Whether listing a home to sell or looking to buy, the Sellers’ Disclosure is a critical piece of information. It can seal or kill the deal. It can be a source of contention or a foundation for trust. Or worst case, it can be a basis for litigation.
Typically we ask all Sellers to complete a Seller’s Property Disclosure, distributed by the Georgia Realtor Association. The form covers questions about the property that the prospective Buyer could most likely not uncover for themselves. Some of these conditions could be considered “material defects” The Seller answers by simply checking “Yes” or “No” in the appropriate column. (A “Don’t Know” column has been eliminated in recent years.) The whole idea is to protect both parties from accusations of misrepresentation or fraud after the closing.
For Sellers Honesty is the best policy
We encourage Sellers to follow three rules of disclosure: 1. Disclose. 2. Disclose. 3. Disclose.( By the way, “I don’t know” can be legitimate. However, without a box to check on the form, Sellers who really don’t know will have to write those words out as an explanation on the form.)
In Georgia, sellers are required to honestly answer any Buyer’s questions about the property. (Unless, of course, the question is about housing discrimination which is protected under the Federal/State Fair Housing Act.) The Seller’s Property Disclosure can answer some of the most basic questions but not all of them. If Buyers have additional questions, and they should,we encourage them to ask in writing, We ask the Sellers to respond likewise. Written communication is the best way to document the discussions, being sure each party understands and is satisfied with the answers.
What Buyers look for
Many times, the first things Buyers look for are the ages of the house, the HVAC systems and the roof. Those are typically the more expensive replacement items. Water intrusion that has not been corrected can be even more expensive if it’s been extensive.
Sellers and Buyers both need to carefully consider the “Features Check List” of the SPD. Sometimes a Seller may not include items that they know the Buyer will expect to be included in the sale. This maybe intentional because the Seller hopes to use the item as a bargaining chip in negotiations or it could simply be an oversite. If something is missing be sure to ask your agent to check with the Seller.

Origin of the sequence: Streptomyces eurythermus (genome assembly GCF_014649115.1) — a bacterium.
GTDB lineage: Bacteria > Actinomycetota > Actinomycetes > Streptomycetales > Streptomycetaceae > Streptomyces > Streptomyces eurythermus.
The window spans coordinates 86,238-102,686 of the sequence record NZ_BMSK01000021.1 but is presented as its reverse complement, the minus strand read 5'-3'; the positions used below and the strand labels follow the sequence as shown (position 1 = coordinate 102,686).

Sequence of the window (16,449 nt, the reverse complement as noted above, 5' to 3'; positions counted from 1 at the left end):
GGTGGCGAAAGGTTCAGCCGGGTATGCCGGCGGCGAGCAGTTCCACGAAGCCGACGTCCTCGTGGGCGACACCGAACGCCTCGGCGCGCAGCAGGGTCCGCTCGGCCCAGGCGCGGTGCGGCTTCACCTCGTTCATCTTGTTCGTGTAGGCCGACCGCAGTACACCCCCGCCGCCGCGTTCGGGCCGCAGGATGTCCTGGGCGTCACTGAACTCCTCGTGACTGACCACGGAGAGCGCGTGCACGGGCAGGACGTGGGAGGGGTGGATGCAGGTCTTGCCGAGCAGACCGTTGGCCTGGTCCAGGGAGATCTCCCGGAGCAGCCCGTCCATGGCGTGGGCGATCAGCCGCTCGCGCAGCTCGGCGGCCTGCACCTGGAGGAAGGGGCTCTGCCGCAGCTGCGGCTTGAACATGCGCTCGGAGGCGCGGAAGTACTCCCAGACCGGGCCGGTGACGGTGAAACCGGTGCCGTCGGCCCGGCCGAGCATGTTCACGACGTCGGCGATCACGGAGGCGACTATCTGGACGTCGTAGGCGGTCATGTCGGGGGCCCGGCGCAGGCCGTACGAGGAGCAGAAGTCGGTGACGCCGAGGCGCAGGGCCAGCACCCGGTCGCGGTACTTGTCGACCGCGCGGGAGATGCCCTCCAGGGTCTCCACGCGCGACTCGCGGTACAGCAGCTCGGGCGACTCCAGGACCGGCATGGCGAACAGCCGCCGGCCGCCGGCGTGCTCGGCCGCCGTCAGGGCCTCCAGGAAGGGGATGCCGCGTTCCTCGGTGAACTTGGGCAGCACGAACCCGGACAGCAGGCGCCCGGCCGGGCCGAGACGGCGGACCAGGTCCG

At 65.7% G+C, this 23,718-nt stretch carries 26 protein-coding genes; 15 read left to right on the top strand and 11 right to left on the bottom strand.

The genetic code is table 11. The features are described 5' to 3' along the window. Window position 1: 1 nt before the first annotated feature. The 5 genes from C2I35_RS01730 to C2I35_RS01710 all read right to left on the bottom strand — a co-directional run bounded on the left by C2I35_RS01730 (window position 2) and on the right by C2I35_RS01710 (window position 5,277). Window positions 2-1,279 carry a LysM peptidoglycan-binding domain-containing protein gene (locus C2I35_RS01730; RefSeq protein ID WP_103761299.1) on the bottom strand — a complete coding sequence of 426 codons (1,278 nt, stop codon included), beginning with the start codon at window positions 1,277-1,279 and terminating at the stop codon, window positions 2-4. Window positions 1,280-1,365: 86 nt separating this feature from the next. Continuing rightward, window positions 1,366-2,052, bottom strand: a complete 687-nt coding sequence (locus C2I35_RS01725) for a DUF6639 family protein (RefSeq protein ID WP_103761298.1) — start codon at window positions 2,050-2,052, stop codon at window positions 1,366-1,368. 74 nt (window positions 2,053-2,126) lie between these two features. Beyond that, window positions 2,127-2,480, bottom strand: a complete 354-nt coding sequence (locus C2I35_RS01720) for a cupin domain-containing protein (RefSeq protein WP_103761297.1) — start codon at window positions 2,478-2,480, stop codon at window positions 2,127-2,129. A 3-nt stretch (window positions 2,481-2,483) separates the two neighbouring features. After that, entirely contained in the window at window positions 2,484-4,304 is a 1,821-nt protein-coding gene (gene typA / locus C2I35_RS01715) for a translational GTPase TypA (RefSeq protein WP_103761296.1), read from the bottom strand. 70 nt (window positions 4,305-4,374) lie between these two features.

Reading the document carefully is important. Considering the phrasing and meaning. For instance, when the Disclosure asks about mold, radon or any other potentially toxic environmentally hazardous substances the key words are “adverse test results”. This doesn’t mean there are no hazardous substances. It means that to the Seller’s knowledge there have been no tests.
Sellers can make honest mistakes
Honest mistakes can become a problem for all parties. Below are some areas where our team has seen unintentional problems occur. In most cases the issues get worked out (with help from a good agent)
Sewer or Septic? This is not a place for a “don’t know” explanation. If sewer service has never been paid, there is probably a septic tank on the property somewhere. Find someone to check it out.
Termite Bond: “Repair” or “Repair and Replace”? Don’t guess. Pull the bond out and confirm the coverage type. Guessing “re-treat and repair”, when it’s not, could cost big bucks to upgrade once the Buyer checks it out.
Permits: If you needed one and did not get it, say so. That is not so unusual. People sometimes do work without obtaining a required permit. However, if checked “No” (meaning no work requiring a permit was done without a permit) but the county clerk can’t produce a record of it, the Buyer could withdraw the offer. Even if they go forward, they will have trust issues about everything else on the disclosure.